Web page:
Let’s see what these scripts look like:
At the bottom of the script, is this function that reverses the string above, joins the characters, then evaluates it:
Since we’re dealing with JScript, we can just do this and capture the result instead of executing it:
Now we get this:
This script employs a lot of nonsense functions that just returns exactly what gets sent to it in an attempt to make it harder to figure out what’s going on.
After I beautify the script and scan through everything, I come across the main function that downloads a file from the Internet. It’s using the familiar AJAX method.
I echo out the URL array to see where the requests are going. There’s three URLs it’s attempting to connect to. If the site is up then Locky gets downloaded and executed.
This round of scripts are similar to the ones that were sent before the Locky gang took a break. If you’ve been tracking their scripts, you know that they make a lot of changes to bypass filters but they are essentially all AJAX downloaders.
Instead of trying to keep up with their constant script variations, why not use a web proxy I thought? You just run the script in a VM and catch the URLs being called. There’s Fiddler, Paros, Burp, etc I could use but I thought I would try to make something more lightweight and portable.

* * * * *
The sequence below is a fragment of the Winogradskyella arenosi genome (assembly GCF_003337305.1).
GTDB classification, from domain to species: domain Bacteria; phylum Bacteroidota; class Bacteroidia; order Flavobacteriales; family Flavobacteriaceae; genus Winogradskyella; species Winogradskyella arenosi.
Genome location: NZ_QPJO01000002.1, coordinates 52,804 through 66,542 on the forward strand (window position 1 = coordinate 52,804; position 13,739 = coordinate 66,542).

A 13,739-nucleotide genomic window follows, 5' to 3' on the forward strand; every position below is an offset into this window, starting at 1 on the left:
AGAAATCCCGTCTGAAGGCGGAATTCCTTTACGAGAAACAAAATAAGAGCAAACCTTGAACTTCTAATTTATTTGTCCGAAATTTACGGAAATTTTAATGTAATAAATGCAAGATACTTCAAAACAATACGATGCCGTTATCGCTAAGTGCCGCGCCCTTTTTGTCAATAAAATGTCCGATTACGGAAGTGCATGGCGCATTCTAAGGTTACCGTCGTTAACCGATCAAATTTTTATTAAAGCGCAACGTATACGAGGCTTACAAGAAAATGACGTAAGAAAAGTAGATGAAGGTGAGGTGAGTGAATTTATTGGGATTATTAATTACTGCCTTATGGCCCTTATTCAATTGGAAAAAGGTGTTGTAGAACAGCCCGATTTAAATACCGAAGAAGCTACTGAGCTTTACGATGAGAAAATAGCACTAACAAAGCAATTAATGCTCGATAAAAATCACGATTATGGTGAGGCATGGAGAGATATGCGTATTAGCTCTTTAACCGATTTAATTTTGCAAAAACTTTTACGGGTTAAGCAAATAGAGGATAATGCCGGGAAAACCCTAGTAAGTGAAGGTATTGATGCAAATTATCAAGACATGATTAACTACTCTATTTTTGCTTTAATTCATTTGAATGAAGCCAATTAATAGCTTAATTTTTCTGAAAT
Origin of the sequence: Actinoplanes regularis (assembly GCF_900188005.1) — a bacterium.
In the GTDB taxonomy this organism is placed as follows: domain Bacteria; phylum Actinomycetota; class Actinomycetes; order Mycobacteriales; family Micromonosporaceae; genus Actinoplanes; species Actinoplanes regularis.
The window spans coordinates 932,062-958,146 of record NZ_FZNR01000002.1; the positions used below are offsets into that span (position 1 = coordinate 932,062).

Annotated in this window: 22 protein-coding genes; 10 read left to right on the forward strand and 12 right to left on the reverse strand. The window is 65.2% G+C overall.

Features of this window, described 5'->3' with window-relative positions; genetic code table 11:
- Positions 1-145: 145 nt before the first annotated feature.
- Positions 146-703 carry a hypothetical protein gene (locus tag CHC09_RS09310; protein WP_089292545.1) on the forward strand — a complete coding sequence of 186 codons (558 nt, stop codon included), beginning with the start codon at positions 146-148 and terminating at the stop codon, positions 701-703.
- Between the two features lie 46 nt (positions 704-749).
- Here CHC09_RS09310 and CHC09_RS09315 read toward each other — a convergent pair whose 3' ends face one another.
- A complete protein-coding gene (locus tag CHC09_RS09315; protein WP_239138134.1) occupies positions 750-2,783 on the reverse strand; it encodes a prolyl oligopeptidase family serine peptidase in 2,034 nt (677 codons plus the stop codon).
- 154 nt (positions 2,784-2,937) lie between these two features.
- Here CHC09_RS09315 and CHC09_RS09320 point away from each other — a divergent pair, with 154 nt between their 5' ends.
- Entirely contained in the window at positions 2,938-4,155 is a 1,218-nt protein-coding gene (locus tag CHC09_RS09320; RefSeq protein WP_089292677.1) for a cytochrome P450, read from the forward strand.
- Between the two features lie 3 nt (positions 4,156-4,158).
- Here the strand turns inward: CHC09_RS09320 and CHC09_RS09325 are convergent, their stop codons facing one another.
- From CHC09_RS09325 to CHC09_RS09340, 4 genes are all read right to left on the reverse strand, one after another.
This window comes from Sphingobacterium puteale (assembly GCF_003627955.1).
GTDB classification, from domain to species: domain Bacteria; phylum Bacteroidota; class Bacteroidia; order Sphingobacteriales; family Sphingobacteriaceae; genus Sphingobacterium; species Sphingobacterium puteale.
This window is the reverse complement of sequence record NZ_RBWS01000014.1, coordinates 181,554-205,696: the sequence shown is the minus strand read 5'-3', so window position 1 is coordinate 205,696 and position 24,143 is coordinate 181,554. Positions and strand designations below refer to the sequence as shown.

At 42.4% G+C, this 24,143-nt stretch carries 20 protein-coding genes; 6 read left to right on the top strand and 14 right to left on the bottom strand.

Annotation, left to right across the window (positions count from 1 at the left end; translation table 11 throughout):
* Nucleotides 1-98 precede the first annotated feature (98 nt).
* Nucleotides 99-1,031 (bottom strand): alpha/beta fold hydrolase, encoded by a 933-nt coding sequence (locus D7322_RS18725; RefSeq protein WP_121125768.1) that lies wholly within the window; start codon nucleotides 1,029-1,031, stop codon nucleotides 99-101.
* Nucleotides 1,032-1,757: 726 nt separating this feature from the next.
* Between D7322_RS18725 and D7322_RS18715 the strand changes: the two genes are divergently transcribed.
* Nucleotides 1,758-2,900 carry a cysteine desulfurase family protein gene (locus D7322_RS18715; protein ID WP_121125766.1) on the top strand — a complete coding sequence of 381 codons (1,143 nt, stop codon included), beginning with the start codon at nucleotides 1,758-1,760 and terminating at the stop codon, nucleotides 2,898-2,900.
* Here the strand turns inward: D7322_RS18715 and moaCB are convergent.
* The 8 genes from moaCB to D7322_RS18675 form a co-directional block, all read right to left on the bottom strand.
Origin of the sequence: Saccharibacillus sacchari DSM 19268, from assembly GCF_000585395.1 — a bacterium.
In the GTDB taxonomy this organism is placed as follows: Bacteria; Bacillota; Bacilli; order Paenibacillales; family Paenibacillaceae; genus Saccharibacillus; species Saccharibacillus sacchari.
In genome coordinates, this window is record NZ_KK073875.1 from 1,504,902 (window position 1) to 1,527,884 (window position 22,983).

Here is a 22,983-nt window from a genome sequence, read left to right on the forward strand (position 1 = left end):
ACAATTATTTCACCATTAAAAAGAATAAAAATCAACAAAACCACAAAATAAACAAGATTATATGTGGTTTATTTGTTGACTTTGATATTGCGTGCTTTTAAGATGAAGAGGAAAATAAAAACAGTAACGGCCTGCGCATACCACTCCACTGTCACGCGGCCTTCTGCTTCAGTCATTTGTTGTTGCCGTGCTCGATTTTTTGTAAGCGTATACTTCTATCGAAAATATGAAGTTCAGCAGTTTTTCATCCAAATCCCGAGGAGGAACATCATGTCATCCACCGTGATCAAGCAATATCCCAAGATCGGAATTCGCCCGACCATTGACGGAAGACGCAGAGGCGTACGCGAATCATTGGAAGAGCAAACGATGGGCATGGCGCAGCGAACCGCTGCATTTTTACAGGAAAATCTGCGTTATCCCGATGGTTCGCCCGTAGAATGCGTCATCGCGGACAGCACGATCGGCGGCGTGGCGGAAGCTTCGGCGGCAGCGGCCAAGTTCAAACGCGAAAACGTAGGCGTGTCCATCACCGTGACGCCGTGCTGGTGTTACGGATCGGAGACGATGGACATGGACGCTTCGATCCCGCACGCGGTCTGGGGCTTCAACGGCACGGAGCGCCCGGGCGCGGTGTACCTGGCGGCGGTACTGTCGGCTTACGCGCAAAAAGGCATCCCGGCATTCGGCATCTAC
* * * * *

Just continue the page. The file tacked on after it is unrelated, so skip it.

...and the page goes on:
Here’s my take on a web proxy. This program will capture the request from these scripts and drop it so it won’t download the malware from the Internet. This way you can see the URLs and take the necessary action quickly and without having to deobfuscate the script.
When you run URL Revealer (in a VM!), it will automatically set up a proxy server on port 8080 and write the captured URLs to a text file to the app path. You should open up your browser and test it to make sure it’s working properly before executing the script you want to analyze. You should also set your VM’s network adapter to “host-only” while doing this just to be safe.
Here’s what it looks like when I run four recent Locky scripts plus two from the past two weeks:
I killed the wscript process in between runs otherwise the script would just keep going. URL Revealer will ignore repeated hits to the same URL as long as it’s exactly the same as the one before.
When you are done, press
If you run the program from an elevated command line, you can change the proxy port as well as the capture filename.
Over the past several months, I saw four methods used by various scripts to download malware from the Internet – ajax, winhttp, bitsadmin, and powershell. URLRevealer should detect and block the requests for all of these methods. If you encounter a new method, please let me know.
You can get the program here.